With a documented history dating back 10,000 years or more, the molcajete (or mortar and pestle) is one of the oldest implements used by man. Grinding or mashing foodstuffs between two rocks is still as relevant a cooking technique as when Mesoamerican craftspeople were making them in the Xaagá caves above the village of Mitla.
We offer molcajetes produced in two different styles and types of rock, in two different regions of the state of Oaxaca.
Both our river rock and purple volcanic rock molcajetes have an interior texture that is intended for making salsa, not for grinding spices or the like. While both will smooth out over time, and could then be used for things like spices, many cooks in Oaxaca prefer to maintain a rough interior texture in order to quickly cut through tomato skins and dried chilies. Pounding out a salsa in either style of molcajete is an activity that takes a couple minutes at most, at least to reach the style of texture that is traditional in southern Mexico.
Beyond distinct visual aesthetics, there are a few things that distinguish the two styles in use. The purple volcanic stone is lighter weight, which is helpful in cleanup. The extra heft of the river rock molcajetes is helpful in use, as they don’t move around much, or at all, depending on size. Everything about the river rock molcajetes is more rounded, including the edges of the tejolote (or pestle). The rounded corners have a comforting feeling in use, but the purple volcanic molcajetes offer a bit more grip, due both to those sharp edges and a rougher finished texture on the tejolote.
Before making a salsa, both styles of molcajete need to be seasoned (which is to say, you will need to spend a few minutes grinding something that you don’t intend to eat). The river rock is a bit faster to season and slower to wear, due to being made from a somewhat denser stone.
Relevance in a modern kitchen
Decades ago, many kitchens switched to making salsas in blenders and to grinding spices in electric mills. Now, many are switching back to using molcajetes for some or all of their mashed and ground preparations. In most cases, this is not due to some sort of nostalgic yearning for simpler times, nor a fear of technology. Instead, many cooks have realized that the culinary attributes of foods produced in a molcajete are simply different than those obtained via use of electric kitchen appliances.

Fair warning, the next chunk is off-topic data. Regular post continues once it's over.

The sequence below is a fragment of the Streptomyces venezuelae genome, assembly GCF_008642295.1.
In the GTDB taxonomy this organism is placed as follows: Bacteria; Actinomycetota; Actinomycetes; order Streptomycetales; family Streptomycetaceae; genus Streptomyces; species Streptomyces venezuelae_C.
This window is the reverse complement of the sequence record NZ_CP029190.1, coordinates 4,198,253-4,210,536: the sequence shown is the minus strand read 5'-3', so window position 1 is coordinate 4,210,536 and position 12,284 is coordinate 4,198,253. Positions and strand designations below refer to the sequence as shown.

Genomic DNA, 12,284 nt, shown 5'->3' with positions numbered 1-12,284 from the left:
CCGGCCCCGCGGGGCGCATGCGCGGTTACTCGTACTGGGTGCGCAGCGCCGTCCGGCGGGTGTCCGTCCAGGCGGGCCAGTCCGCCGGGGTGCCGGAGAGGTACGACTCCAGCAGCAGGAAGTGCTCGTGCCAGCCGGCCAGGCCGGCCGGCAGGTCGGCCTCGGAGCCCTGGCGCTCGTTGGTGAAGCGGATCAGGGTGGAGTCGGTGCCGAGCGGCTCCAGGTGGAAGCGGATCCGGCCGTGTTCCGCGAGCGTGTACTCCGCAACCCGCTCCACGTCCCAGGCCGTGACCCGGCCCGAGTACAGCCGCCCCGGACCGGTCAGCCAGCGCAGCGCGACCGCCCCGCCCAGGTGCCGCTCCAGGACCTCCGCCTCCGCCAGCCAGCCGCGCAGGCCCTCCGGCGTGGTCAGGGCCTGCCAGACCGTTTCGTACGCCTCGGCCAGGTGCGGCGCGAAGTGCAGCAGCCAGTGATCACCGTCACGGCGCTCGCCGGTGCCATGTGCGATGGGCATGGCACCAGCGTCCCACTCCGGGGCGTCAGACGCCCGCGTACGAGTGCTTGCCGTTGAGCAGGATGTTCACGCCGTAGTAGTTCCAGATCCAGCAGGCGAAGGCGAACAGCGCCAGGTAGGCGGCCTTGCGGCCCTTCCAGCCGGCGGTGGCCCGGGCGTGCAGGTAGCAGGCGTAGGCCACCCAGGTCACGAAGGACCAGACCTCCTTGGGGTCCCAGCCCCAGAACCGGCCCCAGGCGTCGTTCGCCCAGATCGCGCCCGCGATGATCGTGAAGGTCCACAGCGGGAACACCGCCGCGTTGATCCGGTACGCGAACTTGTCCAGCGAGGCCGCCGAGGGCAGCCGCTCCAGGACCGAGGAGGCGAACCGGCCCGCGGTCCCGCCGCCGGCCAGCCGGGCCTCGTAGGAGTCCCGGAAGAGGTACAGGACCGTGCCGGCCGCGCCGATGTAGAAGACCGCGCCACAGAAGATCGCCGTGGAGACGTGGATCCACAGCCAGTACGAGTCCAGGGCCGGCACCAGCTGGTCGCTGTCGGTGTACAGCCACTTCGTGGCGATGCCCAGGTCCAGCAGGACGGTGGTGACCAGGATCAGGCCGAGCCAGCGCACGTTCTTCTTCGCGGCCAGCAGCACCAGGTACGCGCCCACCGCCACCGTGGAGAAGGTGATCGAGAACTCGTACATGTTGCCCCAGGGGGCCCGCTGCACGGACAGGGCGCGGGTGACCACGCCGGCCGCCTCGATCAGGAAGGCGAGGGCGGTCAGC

For instance, in a molcajete, a tomato-based salsa is typically made so that the tomatoes retain a chunky pounded texture. Finishing condiments, like cilantro or chepiche, are integrated and slightly broken to release aromatics, while other ingredients, like garlic and serrano chiles, are ground to a paste before the addition of other components.
The textural results are impossible to achieve in a blender, while the flavor profiles of, say, garlic paste and pounded tomatoes, are substantially distinct from those produced by mincing or blending.
Water or highly liquid ingredients are not needed to blend a salsa in a molcajete. One can make a relatively dense salsa from ingredients that are left raw or seared on a dry comal (o sea, tatemado) without the need to then reduce the mixture on the stove.
Everyone reading this page likely either already owns a blender and/or food processor or has ready access to those appliances. As much as we would like to believe otherwise, buying a molcajete will not save the world and may not reduce your environmental footprint. However, depending on what you cook and how you cook it, a molcajete could eventually usurp the place that one or more electric appliances now own in your kitchen. We choose to believe that sort of change could be beautiful, both in your cooking, in how you think about the resources around you, and in possibly reducing dependence on resource intensive cooking tools. Read more about the relative environmental impact of our molcajetes and pottery, should that interest you.